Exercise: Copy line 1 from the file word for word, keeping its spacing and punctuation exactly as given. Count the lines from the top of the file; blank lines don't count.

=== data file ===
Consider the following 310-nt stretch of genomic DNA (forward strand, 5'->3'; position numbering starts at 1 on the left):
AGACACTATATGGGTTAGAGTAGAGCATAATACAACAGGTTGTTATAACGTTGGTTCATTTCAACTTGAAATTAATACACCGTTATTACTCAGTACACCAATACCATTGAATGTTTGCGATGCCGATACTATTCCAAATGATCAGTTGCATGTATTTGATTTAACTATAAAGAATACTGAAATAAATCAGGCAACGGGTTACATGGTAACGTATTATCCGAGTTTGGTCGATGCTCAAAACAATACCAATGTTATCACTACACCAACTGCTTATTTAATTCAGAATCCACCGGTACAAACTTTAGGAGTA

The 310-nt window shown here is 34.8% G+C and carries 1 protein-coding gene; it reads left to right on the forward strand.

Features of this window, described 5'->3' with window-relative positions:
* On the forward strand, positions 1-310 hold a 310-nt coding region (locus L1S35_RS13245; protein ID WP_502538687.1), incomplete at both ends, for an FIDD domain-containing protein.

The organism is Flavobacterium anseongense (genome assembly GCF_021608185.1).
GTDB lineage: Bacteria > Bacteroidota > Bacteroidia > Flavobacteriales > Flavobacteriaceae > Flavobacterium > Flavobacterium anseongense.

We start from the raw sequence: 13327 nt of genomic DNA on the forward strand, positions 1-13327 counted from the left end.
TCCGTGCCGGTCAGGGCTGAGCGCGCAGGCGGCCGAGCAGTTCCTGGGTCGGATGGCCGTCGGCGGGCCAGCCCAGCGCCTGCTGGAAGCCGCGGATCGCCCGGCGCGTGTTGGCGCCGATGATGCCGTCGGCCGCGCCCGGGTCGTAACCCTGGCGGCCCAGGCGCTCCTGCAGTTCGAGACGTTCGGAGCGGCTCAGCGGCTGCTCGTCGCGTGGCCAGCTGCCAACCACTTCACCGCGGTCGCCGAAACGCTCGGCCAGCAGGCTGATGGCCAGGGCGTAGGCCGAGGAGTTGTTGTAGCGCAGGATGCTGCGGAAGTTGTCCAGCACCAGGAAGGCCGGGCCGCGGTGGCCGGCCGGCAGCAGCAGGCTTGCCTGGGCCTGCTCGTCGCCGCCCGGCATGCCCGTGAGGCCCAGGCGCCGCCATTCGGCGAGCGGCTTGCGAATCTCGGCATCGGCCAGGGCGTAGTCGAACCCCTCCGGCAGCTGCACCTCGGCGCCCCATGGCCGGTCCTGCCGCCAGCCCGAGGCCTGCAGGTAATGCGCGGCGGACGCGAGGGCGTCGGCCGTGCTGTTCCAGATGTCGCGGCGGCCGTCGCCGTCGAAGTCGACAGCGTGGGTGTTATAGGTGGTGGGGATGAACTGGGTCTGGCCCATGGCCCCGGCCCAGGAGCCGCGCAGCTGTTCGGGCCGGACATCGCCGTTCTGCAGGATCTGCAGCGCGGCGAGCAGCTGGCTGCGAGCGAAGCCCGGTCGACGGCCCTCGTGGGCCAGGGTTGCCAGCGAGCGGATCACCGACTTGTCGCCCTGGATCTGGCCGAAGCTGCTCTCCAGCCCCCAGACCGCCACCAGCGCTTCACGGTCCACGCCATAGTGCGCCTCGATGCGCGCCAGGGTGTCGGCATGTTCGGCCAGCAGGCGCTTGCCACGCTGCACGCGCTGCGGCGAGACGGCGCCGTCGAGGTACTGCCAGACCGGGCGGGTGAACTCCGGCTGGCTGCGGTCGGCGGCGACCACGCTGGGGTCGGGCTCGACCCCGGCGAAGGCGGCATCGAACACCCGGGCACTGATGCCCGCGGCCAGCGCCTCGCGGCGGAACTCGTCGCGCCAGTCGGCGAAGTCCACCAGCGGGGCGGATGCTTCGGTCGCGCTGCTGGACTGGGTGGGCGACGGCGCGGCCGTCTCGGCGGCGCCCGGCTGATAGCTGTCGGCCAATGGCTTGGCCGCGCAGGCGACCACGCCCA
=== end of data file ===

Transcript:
Consider the following 310-nt stretch of genomic DNA (forward strand, 5'->3'; position numbering starts at 1 on the left):